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The use of electron energy loss spectroscopy (EELS) for determining changes in nanoscale composition and electronic structure of materials during in situ experiments in the transmission electron microscope is discussed. This webinar will illustrate the application of core-loss and low-loss EELS for in situ materials characterization. Observations of in situ reductions, vacancy ordering, and gas-solid interactions can all be characterized with in situ STEM EELS. 

Presenter
Peter A. Crozier, Ph.D.

Full Abstract

  
What

In Situ Electron Energy Loss Spectroscopy for Nanoscale Characterization of Materials Dynamics

When Mar 27 2019 8:00 AM - 9:00 AM (PDT)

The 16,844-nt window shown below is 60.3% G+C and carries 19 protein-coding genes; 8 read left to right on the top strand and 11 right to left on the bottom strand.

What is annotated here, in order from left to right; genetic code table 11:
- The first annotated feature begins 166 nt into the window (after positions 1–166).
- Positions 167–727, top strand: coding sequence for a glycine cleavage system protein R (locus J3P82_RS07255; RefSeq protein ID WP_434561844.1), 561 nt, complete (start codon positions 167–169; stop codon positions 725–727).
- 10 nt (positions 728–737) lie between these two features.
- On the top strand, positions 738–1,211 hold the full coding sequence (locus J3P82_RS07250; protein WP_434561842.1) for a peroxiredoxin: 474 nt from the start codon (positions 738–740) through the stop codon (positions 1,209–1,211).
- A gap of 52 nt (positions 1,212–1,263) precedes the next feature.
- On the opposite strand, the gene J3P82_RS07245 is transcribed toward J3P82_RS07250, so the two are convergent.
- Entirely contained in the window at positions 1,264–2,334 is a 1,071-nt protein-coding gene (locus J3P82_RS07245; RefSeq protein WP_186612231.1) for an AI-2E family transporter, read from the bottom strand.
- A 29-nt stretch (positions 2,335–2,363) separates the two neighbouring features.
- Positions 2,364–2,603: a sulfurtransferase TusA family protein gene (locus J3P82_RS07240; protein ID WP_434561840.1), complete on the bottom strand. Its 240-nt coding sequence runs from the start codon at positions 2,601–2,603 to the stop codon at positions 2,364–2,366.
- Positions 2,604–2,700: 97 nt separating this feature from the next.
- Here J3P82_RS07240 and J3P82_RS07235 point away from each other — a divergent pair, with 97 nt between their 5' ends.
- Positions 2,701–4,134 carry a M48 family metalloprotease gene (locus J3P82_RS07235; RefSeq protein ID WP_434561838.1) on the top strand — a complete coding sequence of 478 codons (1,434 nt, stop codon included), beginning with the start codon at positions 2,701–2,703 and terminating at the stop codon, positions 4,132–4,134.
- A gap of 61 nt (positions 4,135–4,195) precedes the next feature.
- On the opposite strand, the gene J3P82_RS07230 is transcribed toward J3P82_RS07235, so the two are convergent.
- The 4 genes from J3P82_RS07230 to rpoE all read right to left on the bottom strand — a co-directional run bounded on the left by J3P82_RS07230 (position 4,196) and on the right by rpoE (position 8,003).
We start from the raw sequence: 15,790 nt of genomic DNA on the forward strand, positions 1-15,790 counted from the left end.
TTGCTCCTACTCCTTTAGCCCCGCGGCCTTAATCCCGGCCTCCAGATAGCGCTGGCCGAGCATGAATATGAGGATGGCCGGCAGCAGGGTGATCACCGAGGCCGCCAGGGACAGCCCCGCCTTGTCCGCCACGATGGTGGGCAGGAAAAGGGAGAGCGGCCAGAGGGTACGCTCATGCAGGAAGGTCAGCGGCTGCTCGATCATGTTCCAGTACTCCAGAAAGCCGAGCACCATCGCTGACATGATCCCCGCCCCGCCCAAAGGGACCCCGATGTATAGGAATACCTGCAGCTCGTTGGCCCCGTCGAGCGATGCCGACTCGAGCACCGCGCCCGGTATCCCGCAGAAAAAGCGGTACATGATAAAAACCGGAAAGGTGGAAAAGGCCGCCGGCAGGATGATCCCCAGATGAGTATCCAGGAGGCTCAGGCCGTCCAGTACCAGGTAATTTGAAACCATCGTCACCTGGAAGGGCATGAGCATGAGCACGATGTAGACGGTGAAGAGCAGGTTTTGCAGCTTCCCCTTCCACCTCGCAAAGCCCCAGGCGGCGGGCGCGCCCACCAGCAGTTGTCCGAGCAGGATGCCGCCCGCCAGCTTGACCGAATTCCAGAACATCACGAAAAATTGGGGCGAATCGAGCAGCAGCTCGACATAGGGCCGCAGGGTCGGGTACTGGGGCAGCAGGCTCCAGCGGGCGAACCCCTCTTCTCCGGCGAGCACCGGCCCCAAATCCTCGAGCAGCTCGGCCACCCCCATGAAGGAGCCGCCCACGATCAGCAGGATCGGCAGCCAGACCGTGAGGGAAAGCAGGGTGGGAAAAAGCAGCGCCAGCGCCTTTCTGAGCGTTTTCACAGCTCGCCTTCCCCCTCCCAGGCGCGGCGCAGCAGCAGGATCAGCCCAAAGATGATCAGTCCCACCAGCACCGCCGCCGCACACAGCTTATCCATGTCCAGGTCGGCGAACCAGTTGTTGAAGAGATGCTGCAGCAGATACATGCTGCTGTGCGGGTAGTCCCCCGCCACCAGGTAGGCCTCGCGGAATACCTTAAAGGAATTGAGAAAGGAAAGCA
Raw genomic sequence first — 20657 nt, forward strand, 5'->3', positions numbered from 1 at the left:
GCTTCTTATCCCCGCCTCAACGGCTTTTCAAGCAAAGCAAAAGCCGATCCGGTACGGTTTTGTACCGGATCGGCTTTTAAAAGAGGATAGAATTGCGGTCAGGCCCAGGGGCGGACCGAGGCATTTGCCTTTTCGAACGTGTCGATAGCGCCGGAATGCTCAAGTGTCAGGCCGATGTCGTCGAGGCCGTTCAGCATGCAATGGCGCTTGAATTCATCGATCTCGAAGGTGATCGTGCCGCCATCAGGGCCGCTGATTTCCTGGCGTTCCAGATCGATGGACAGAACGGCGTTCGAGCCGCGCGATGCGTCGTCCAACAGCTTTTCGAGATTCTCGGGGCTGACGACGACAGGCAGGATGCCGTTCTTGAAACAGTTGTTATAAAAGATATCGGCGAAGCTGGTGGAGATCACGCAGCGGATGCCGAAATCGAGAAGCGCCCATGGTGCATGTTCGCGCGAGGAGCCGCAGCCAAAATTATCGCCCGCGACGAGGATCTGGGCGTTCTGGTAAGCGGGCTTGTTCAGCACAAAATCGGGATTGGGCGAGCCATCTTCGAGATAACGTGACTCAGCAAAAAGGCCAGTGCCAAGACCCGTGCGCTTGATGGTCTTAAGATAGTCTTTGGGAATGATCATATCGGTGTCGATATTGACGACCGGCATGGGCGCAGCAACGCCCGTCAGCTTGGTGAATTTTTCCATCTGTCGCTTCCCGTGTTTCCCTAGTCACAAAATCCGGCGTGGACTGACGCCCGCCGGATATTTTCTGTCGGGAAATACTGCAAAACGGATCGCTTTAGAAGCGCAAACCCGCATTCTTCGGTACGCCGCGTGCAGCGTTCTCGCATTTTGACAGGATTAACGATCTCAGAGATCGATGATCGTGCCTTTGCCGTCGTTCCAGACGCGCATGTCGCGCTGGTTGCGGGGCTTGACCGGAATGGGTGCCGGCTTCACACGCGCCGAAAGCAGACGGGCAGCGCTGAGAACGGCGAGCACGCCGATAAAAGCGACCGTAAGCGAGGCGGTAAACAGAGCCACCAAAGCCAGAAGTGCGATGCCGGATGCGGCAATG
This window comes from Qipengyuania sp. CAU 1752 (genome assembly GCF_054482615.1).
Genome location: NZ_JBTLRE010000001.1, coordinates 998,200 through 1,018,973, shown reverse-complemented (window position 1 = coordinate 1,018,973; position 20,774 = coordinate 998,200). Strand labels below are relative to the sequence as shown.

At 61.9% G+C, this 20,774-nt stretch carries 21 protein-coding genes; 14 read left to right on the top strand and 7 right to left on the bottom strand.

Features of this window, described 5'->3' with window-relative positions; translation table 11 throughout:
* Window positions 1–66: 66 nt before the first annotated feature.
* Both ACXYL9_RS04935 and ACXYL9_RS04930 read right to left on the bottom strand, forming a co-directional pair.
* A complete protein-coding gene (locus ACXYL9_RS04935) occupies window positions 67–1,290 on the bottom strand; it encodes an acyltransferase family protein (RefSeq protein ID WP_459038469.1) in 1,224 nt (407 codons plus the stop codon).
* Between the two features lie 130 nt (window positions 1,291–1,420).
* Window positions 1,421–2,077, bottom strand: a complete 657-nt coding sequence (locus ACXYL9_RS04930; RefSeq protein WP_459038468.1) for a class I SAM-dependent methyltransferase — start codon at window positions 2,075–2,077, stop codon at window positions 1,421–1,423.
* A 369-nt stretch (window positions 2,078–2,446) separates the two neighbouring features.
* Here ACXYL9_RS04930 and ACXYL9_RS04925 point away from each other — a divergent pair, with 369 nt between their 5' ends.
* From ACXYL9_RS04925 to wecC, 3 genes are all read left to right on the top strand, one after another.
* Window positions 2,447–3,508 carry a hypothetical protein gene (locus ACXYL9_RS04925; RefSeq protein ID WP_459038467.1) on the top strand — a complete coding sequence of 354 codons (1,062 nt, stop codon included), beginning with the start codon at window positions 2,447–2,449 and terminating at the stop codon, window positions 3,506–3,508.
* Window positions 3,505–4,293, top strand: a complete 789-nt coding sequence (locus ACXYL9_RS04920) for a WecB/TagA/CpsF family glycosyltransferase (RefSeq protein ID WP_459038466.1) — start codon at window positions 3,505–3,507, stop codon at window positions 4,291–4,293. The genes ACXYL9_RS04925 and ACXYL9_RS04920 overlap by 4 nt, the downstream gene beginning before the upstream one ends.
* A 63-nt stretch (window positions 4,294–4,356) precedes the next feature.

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The use of electron energy loss spectroscopy (EELS) for determining changes in nanoscale composition and electronic structure of materials during in situ experiments in the transmission electron microscope is discussed. In situ electron microscopy allow samples to be exposed to a range of stimuli including heat, cold, light, electric fields, magnetic fields, gases, and liquids. These stimuli trigger phase transformations and allow the structure and composition of materials to be studied under conditions closer to their working state in technological applications. In situ observation of the material can reveal critical information about reaction pathways and transient intermediates that may not be observable from other methods. The evolution of the composition and bonding can be detected and quantified using EELS with a spatial resolution down to 0.1 nm when combined with the sub-nanometer electron probes associated with scanning transmission electron microscopy (STEM). This webinar will illustrate the application of core-loss and low-loss EELS for in situ materials characterization. Observations of in situ reductions, vacancy ordering, and gas-solid interactions can all be characterized with in situ STEM EELS. Aloof beam EELS approaches can be useful for probing near surface regions especially for systems susceptible to electron beam damage. For experiments in gases and liquids, EELS can also be used to probe compositional changes in the surrounding gas or liquid phase. This has been exploited to perform so-called operando approaches to catalyst characterization or electrolyte changes in electrochemistry. Recent developments in vibrational EELS are opening new doors for in situ characterization and is an area that is likely to grow as advanced monochromators become more widely available.